NAT itself doesn't really happen in other places than today's internet. That's why it's hard to tell people it's not what they want.

It Must Start With OEM's David Svendsen  –  Aug 17, 2009 9:23 PM PDT

The migration will only happen when the OEM's stop shipping devices that are IPv4 capable.  Much the same way they phased out floppy disk drives by simply no longer including them, they will need to do the same thing with PC NIC's and wireless devices with IPv4.  Just get rid of it.  Or make it an "extra step" (read: cost) to get a device that includes it.  It will be painful at first, but I just don't see any other way of getting big business to move on it.  The opinion out here (I work for a big company) is: "IPv6 is an 'Internet' problem.  It's not our responsibility. Besides, we use NAT anyway."

I would love to see a "Top 10" type of list distributed on why the "We use NAT" is not a valid argument in rejection of IPv6.

Furthermore, to buy us some time, some of the big entities sitting on millions of unused public IP's need to pony them up.  The reason the phone number comparison is not fully analogous is that these entities don't have to pay $30/month to sit on each of those millions of addresses as they would is they were phone numbers.

Namespace and Number Virendra Gandhi  –  Aug 24, 2009 3:58 PM PDT

Today I read an article in the Times of India about the number predicament facing India, so I remember you blog here and started wondering why can’t this be solved once and for all,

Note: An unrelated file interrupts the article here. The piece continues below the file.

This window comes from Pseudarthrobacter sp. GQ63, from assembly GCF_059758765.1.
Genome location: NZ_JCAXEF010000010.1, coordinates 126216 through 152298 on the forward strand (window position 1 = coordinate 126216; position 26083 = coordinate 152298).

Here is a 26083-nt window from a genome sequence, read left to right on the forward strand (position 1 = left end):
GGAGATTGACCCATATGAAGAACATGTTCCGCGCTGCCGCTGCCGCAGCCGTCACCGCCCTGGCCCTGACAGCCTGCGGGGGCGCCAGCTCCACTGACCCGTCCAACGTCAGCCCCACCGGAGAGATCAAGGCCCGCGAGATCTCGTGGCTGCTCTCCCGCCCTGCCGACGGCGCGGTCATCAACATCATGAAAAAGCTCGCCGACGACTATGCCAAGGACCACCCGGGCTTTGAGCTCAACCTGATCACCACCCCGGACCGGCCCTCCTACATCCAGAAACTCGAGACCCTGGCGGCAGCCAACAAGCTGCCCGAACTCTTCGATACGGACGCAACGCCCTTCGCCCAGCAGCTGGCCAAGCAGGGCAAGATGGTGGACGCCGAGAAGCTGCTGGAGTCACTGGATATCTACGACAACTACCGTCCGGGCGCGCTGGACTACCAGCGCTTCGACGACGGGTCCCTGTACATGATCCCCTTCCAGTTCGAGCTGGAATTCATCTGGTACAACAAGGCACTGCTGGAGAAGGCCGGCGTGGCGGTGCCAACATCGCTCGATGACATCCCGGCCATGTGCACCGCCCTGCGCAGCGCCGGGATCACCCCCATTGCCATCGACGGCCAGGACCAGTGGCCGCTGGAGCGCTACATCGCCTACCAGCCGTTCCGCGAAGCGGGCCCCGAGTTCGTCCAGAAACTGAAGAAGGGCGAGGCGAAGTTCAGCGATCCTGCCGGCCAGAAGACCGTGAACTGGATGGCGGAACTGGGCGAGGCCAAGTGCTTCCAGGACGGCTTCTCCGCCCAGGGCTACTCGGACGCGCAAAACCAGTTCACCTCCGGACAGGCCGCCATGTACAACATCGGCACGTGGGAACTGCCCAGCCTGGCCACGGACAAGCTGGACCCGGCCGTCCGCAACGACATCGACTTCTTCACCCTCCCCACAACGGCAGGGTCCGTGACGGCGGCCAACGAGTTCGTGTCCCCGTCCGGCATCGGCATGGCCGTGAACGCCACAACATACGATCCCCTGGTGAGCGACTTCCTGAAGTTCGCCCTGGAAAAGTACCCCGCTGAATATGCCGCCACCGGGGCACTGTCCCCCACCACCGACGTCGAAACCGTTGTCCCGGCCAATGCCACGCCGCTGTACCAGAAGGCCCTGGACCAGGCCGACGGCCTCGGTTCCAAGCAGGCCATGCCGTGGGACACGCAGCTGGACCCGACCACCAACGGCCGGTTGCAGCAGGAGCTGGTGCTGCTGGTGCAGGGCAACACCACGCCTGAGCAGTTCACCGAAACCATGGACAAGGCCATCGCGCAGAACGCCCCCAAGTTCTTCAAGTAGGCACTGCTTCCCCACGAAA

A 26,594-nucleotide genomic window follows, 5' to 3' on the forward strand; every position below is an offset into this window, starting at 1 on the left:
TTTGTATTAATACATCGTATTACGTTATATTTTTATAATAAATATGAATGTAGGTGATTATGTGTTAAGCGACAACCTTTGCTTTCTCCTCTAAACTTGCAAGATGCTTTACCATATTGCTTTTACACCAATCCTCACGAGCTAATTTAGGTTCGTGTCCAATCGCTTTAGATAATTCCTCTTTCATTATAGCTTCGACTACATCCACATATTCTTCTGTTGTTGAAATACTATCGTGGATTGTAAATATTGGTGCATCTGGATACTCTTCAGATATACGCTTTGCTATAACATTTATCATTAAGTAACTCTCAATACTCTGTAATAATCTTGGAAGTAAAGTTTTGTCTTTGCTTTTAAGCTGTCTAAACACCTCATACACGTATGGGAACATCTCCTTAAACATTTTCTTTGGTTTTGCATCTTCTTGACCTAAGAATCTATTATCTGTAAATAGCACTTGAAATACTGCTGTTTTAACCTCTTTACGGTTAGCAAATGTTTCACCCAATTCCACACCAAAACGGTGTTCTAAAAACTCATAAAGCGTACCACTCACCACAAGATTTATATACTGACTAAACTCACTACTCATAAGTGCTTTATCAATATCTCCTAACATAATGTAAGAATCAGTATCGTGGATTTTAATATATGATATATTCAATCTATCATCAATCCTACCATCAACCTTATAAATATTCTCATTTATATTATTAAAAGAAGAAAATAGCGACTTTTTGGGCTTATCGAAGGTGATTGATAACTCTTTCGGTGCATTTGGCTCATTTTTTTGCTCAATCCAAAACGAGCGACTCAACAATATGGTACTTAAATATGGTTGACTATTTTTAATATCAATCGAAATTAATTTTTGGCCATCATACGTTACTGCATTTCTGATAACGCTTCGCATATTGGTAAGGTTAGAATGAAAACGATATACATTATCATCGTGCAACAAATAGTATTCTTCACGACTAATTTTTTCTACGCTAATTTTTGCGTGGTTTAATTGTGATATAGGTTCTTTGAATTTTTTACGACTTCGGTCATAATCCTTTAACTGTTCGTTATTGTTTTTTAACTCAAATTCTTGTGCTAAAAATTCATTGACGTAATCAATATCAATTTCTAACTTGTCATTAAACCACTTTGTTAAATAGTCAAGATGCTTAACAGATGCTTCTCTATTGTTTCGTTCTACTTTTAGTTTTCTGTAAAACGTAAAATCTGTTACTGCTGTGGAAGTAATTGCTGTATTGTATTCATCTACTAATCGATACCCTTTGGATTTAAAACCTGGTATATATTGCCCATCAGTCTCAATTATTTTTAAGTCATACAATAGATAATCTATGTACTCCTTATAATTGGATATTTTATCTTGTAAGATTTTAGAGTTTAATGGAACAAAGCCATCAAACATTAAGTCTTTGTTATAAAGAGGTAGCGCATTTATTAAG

Recently the UK government have introduced ID cards, which were frankly un-innovative, they were just plain names and number,apart from their other features.
As I mentioned in my blog on Forget TLDs, I am working on Namespace, and Numbering is also a part of it. I have had to change my Business Cards about 4 to 5 times in a matter say 15 -18 years, and it’s a hassle, the last time as the digits were of 6 numbers I went out and ordered a large stock and am still stuck with them. You made a statement that ‘People don't deny that we'll run out of phone numbers’, I disagree, I am quite confidant that we can never run out of numbers neither now or ever (forget 2039) if we change them with a different approach keeping the rules in mind of the application, whether it is ID cards, Internet Namespace or telephone numbers.
As for IPv4 addresses running out, I believe that we should move to link level and solve this problem once and for all, and forget IPV6. This I can confidently say because we are not thinking out of the box.